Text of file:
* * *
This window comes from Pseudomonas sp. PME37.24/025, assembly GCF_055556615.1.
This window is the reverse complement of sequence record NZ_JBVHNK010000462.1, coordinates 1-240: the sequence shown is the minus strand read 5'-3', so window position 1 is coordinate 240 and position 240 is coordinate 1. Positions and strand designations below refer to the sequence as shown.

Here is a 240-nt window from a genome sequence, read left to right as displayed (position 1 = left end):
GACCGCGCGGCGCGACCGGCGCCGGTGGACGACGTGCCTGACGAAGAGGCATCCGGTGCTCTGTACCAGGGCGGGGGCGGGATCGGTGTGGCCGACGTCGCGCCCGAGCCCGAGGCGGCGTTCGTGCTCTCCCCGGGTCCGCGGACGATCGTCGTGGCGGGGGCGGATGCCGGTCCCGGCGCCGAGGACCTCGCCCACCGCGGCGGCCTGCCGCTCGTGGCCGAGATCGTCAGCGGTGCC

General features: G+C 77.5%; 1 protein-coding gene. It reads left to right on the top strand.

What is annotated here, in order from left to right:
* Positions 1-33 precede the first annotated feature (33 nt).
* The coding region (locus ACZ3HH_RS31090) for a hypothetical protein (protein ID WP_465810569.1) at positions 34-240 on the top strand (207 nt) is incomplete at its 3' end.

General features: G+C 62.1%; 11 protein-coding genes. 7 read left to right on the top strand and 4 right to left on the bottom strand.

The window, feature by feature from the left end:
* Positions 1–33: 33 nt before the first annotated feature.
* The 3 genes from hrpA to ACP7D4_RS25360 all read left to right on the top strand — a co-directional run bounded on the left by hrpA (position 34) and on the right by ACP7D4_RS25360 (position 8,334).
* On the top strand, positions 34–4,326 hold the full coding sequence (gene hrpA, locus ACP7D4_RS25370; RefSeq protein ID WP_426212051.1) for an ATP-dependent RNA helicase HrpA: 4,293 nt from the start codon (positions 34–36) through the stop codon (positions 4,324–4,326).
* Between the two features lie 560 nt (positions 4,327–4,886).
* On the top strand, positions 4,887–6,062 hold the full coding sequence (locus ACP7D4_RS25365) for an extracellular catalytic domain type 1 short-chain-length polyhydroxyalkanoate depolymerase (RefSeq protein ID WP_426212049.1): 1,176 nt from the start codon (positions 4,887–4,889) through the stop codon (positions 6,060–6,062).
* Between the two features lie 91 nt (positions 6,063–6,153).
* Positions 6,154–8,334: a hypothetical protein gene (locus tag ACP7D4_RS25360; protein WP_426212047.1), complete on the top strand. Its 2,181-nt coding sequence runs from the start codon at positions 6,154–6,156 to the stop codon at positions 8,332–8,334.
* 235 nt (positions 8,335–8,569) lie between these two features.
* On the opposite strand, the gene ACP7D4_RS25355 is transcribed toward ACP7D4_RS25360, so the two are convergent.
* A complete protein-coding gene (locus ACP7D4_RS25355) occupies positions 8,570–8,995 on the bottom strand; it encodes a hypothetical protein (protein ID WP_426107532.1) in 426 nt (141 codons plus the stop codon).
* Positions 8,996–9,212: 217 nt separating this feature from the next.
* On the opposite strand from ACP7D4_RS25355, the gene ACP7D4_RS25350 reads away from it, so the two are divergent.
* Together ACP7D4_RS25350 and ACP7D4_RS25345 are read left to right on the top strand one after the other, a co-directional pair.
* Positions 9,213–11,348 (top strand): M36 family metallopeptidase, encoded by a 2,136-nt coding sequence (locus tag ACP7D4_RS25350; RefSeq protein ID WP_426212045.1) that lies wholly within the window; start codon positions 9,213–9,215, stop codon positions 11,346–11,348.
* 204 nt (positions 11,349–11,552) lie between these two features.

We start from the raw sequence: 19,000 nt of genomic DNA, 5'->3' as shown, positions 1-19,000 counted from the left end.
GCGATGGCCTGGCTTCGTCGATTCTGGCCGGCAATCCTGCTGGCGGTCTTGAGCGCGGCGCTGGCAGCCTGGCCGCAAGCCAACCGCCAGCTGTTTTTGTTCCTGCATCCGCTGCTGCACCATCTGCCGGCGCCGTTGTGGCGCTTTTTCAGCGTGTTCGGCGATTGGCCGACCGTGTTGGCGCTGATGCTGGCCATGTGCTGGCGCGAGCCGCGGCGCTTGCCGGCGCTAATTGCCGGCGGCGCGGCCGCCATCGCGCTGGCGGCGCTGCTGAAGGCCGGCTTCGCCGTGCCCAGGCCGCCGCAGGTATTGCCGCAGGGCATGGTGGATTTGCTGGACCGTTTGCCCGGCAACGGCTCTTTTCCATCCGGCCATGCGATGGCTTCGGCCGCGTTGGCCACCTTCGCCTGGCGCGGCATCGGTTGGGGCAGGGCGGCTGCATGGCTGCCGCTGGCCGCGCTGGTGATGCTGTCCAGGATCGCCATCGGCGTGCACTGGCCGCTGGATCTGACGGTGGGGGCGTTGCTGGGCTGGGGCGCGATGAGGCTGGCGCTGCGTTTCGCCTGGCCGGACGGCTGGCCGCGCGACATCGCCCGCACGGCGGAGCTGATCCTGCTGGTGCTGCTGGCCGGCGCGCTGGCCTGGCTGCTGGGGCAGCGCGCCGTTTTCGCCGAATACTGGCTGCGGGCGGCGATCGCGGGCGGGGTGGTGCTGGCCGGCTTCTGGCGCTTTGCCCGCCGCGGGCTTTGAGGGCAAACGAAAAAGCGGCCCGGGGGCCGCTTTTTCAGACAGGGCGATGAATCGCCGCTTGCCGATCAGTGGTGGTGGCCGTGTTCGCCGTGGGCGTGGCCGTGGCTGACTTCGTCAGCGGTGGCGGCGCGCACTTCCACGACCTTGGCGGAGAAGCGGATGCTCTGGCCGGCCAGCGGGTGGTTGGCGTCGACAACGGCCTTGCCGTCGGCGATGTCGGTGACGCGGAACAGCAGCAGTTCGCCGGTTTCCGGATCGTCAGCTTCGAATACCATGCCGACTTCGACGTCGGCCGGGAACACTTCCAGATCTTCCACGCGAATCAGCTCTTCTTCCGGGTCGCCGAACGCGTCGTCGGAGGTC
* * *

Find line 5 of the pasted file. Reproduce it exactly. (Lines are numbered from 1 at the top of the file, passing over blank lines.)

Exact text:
General features: G+C 77.5%; 1 protein-coding gene. It reads left to right on the top strand.